SOUTH HAVEN — Two years ago a group of South Haven High School’s cross-country runners got the opportunity to meet two former members of McFarland, Calif.’s cross team – a team made famous in the 2015 Disney movie, “McFarland USA,” for winning a state championship in 1987.
Friday, all of South Haven High School’s students, plus ones from Baseline Middle School, got the chance to hear McFarland alums Thomas Valles and Johnny Samaniego speak.
The two men visited South Haven as part of a tour of seven schools throughout Southwest Michigan, including Kalamazoo Central, Bellevue, Holland and Zeeland.
“These guys are so well received at the schools,” said Rene Rodriguez of Studio One Creative, which coordinated the motivational speeches. “They came from migrant backgrounds. Many students in Southwest Michigan have migrant backgrounds. (Valles and Samaniego’s) message resonates with students.”
Throughout the hour-long programs South Haven students in grades 6-12 remained quiet and attentive as they heard Valles and Samaniego recount growing up in McFarland and going on to earn a state title in cross-country, something the team wasn’t expected to do back then.
“We were all underdogs,” Samaniego said about the McFarland Mustangs’ cross team, a group of athletes made up of Hispanics.
But the two stand-out athletes didn’t come to South Haven to brag about how a team of migrant athletes bucked the odds and won a state championship.
Rather, they talked about Jim White, the coach who helped them get there and the influence he had on their lives.
“Mr. White was a father figure to us,” Samaniego said.
When White wasn’t coaching and encouraging his young runners, he took them out to eat, bowling, the movies, even the ocean.
“For most of us, that was the first time we had ever done those things,” Samaniego said. “He opened up the world to us.”
Valles, whose parents divorced when he was in junior high and the year White became his gym teacher and coach, agreed.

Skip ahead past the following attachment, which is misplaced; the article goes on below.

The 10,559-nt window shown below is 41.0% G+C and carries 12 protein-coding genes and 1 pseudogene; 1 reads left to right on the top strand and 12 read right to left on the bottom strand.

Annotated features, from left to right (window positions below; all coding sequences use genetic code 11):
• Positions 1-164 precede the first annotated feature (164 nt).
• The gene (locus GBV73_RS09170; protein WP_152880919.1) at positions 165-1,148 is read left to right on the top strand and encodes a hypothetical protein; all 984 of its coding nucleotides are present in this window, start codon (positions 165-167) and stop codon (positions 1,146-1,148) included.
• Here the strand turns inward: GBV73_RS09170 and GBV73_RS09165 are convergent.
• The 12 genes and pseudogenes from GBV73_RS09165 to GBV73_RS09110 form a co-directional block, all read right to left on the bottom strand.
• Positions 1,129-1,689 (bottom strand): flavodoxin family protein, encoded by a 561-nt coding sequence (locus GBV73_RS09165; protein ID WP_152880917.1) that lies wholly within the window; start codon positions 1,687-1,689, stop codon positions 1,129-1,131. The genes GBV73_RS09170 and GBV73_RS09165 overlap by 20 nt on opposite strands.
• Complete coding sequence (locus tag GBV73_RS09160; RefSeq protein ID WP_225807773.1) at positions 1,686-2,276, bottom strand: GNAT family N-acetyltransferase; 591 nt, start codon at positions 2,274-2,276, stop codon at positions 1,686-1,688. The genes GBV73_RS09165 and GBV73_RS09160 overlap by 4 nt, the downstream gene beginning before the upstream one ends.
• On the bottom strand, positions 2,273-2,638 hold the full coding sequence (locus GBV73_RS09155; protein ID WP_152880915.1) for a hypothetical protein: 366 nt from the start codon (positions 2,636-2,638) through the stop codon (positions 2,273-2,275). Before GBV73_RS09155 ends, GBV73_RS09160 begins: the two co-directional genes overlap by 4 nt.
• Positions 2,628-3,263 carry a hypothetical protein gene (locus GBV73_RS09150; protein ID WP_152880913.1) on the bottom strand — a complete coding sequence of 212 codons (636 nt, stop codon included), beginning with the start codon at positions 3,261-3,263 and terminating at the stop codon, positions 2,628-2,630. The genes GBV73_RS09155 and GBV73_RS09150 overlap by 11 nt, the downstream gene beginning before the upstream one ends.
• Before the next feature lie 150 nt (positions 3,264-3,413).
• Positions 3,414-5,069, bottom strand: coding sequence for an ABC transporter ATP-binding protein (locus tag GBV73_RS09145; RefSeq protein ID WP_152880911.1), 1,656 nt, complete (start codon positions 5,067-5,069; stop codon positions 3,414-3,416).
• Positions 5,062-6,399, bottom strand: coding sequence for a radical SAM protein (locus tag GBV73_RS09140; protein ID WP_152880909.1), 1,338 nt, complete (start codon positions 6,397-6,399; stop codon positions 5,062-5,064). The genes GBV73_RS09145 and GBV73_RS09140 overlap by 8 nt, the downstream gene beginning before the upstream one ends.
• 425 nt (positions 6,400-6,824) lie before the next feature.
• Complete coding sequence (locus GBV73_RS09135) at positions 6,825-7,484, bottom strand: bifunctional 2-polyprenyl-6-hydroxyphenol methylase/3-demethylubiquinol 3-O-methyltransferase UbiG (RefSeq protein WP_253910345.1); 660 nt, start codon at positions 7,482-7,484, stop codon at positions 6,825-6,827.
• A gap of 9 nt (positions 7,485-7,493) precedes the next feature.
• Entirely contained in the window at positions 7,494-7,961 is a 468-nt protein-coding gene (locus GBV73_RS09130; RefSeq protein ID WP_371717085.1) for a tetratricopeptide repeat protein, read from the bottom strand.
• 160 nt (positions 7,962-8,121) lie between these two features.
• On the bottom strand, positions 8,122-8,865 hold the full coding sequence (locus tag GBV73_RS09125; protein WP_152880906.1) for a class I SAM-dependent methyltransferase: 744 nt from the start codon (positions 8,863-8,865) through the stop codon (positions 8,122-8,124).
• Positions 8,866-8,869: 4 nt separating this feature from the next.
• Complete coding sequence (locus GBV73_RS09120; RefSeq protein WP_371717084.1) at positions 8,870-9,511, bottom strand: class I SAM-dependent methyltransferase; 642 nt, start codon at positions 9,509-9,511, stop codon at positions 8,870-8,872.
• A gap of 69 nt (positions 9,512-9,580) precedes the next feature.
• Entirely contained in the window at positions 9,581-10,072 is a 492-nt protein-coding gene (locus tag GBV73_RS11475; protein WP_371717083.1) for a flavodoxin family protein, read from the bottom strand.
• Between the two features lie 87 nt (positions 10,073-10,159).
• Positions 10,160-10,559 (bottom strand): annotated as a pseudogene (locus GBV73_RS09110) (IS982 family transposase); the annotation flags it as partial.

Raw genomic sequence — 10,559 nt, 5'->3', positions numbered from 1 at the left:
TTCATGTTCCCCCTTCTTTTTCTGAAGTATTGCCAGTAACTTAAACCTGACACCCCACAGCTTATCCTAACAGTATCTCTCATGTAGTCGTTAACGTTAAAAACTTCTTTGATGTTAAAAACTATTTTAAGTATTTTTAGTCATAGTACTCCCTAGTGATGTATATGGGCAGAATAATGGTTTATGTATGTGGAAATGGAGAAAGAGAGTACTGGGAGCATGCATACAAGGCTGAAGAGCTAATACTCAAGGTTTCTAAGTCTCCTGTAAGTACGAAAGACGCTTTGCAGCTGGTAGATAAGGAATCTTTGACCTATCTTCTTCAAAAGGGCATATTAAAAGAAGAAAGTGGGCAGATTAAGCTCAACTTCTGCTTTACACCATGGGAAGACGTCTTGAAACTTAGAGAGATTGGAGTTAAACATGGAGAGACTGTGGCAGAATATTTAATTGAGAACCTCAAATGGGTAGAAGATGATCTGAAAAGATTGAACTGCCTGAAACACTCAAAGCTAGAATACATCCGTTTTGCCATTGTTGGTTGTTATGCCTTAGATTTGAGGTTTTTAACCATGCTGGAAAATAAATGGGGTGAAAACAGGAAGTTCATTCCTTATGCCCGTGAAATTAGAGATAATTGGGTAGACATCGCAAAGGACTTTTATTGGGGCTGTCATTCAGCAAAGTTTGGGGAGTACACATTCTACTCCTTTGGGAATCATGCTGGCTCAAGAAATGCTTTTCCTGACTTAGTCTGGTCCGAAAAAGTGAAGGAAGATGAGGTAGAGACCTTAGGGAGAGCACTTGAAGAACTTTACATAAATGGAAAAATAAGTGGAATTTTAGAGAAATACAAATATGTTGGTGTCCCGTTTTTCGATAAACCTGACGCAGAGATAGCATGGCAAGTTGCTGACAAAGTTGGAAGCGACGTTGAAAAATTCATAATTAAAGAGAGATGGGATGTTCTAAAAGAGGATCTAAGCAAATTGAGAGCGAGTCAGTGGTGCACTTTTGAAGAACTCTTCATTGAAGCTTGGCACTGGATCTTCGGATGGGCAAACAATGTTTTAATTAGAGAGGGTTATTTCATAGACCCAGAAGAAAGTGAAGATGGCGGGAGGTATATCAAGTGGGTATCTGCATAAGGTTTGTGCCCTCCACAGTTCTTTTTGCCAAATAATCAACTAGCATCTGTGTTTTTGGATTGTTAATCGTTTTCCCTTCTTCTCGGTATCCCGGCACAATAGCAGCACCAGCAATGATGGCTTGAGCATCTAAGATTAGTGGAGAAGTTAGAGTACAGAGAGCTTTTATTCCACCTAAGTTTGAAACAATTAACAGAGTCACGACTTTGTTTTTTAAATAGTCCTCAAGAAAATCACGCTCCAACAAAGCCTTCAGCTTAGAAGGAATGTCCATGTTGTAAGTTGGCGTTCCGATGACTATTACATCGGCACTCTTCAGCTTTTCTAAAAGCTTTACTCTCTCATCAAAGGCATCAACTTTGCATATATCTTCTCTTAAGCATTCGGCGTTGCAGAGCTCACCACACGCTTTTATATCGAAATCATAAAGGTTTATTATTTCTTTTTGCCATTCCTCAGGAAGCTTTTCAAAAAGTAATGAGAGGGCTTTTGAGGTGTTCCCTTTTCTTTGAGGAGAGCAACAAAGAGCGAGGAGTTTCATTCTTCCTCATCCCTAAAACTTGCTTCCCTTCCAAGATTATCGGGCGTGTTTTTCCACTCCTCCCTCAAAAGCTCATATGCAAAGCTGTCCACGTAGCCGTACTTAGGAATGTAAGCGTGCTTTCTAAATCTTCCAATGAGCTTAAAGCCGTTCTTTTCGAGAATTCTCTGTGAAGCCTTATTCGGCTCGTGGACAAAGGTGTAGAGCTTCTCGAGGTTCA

“I had a coach who took me in,” he said. “He was my second dad, my team was my second family.”
Valles and Samaniego’s team practiced and competed during a very troubling time for McFarland.
During the mid and late ’80s tragedy after tragedy seemed to strike the small town of 5,000.
Retired Bakersfield Californian newspaper photographer John Harte recounted those times on his blogsite.
“I don’t know if any city as small as McFarland has endured as much heartbreak and despair involving their children as this town did in the mid and late 1980s,” he wrote.
During that time period, farm children were dying from a cancer outbreak. A Valentine’s Day crash claimed the lives of six teens. Two months prior to that tragedy, two members of the McFarland girls cross-country team lost their lives after being struck by a vehicle during a practice run.
Members of the boys cross country team felt those losses deeply, but they also dealt everyday with the harsh reality of their existence as migrants.
“We struggled,” Samaniego said. “My grandparents, who lived with us, raised us. My parents worked early in the morning and did not come back home until late, ate dinner, and went to bed.”
Valles grew up in a similar manner, discussing how easily he could have been drawn into gang life and how he struggled academically in school, due in part to being dyslexic.
But even though the two teens grew up in poverty, their parents wanted better life for them.
“My parents had very little education,” Valles said. “They always talked about how important an education was and encouraged us to go to school.”
Both Valles and Samaniego did end up not only earning high school diplomas but college degrees, as well.
Valles obtained a bachelor’s degree in criminal justice and served 22 years as a corrections officer before retiring. He now serves as the varsity girls cross-country coach at McFarland.
Samaniego earned a bachelor’s degree in teaching and is employed as the middle school gym teacher at McFarland, the very same job his favorite coach, Jim White, had. Samaniego also coaches the girls varsity basketball team at McFarland, a team that earlier this year earned runner-up honors at the Division 3 state finals in Sacramento.
“Hard work and setting goals will get you where you want to go,” Samaniego said. “Life isn’t easy ... always rowing, never drifting.”